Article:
Thai Orchid Restaurant Reviewed November/December 2014
Thai Orchid in The Regent Village offers indoor air-conditioned dining
He’s known throughout these parts as simply, ‘JP’. A jack-of-all-trades and a master of many, JP is also known for his driving passion for the game of golf. But more importantly, at least in my books, JP is celebrated as the man who brought the authentic taste of Thailand to Providenciales nearly two decades ago.
Born and raised in Bangkok, JP was taught the art of Thai cuisine from his mother. He opened Bangkok Express in early 2005 at the urging of friends, familiar fans of his culinary talents. To cater to his ever-growing resident and tourist following JP relocated to the Regent Village in Grace Bay many moons ago and renamed his restaurant Thai Orchid. Daily and nightly, a steady stream of repeat take-out and dine-in customers (check out the newly redecorated dining room) validate Thai Orchid’s popularity, and its reputation for consistency. Chef Uaichai hails from northern Bangkok and has been with JP for seven years.
Snapper Choo Chee #45 with Thai Tea and Jasmine Rice at Thai Orchid.
The West, including the island of Providenciales, has enthusiastically embraced these exotic and far-flung flavours; the intense tastes, unique textures and distinctive ingredients that are all key elements of these traditional and authentic recipes.
An extensive and appealing menu offers over 60 selections of that succulent mix of the sweet and the piquant and the spicy and the subtle. Most menu items are prepared on the mild side but the Chef is happy to oblige the more adventurous, if you prefer extra spice just ask for 1, 2 or 3 chilies … but JP cautions … be careful.
Beginning with Shrimp Cakes (#66 on the menu) these “tasty little bites” of minced shrimp, curry and kaffir lime leaves were deep-fried and served with a lovely sweet and sour dipping sauce with crushed peanuts. They were an appetising and tasty diversion while we went about the difficult task of choosing our dishes. Approbation and applause go to my dining companion for suggesting this next dish of Vegetable Tempura (#49) which I would probably not have selected on a Thai menu, favouring a more unusual dish. It was a crispy, crunchy and delectable surprise of battered chunks of cauliflower, sweet potato, broccoli, carrots, green beans and even baby corn. This was great for sharing, but you just may want to eat the entire dish yourself … including the fabulous peanut sauce. I wanted to slather it all over everything … including my husband.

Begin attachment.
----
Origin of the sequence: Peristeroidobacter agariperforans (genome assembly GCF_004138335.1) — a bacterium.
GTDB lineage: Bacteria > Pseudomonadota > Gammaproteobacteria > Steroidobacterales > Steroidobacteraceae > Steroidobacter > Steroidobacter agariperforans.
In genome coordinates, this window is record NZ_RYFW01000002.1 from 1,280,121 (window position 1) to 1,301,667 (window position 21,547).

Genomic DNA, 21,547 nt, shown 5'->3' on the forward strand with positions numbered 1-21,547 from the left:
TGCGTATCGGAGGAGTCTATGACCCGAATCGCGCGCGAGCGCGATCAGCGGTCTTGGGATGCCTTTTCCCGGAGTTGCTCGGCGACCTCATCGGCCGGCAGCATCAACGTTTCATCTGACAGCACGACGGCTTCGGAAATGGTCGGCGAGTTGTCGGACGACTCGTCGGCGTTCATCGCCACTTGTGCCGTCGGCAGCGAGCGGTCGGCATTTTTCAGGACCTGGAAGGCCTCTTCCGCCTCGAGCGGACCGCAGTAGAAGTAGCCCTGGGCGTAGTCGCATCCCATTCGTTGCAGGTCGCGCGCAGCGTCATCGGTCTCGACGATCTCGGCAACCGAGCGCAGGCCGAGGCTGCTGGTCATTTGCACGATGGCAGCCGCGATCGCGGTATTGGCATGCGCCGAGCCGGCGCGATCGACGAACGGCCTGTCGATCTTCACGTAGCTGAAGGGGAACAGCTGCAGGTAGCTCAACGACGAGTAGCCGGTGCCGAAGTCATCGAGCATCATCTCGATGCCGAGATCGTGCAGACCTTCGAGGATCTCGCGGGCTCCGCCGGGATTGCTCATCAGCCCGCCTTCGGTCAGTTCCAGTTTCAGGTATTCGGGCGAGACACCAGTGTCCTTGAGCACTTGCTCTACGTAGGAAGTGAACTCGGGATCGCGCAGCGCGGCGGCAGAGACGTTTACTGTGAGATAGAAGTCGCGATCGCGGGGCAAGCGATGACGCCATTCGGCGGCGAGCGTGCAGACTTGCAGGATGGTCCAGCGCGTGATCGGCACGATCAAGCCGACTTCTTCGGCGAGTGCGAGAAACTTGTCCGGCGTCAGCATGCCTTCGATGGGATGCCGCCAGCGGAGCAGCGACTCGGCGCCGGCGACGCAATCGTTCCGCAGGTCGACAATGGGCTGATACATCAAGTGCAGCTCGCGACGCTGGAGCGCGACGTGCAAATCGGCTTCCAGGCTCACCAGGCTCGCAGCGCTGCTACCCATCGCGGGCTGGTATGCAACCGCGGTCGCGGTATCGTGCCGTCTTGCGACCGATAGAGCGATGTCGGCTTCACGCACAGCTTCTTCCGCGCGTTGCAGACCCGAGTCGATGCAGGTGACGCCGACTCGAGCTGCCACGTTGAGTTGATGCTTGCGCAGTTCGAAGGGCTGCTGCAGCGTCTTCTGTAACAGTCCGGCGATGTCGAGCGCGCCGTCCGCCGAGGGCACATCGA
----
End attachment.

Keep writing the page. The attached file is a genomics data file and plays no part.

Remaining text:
Vegetable Tempura #49, great to share at Thai Orchid.
JP’s Crispy Duck (#48) is utterly divine. This was a heaving portion of half a roasted duck served with crispy noodles and a garlic sweet chili sauce. The duck is marinated overnight, roasted for two hours and then it’s frozen before deep frying. As soon as the duck hit the table I greedily and unabashedly seized all the random crispy bits that littered the platter. The crispy duck skin simply and lusciously melted and liquefied in my mouth. I became distracted and distanced in my state of culinary nirvana, blathering incoherently. Across the table, my favourite dining companion, who was equally preoccupied and lost in her divine duck, paused ever so briefly to confess, “If I had a last meal in my life, this would be it!”
The classic noodle dish, Pad Thai (#14) is probably the most legendary and popular Thai dish. We opted for shrimp in this satisfying medley of rice noodles pan fried with egg, chicken or shrimp, bean sprouts and crushed peanuts. If you’ve never experienced Thai and are a bit timid about what to order, Pad Thai is an ideal initiation.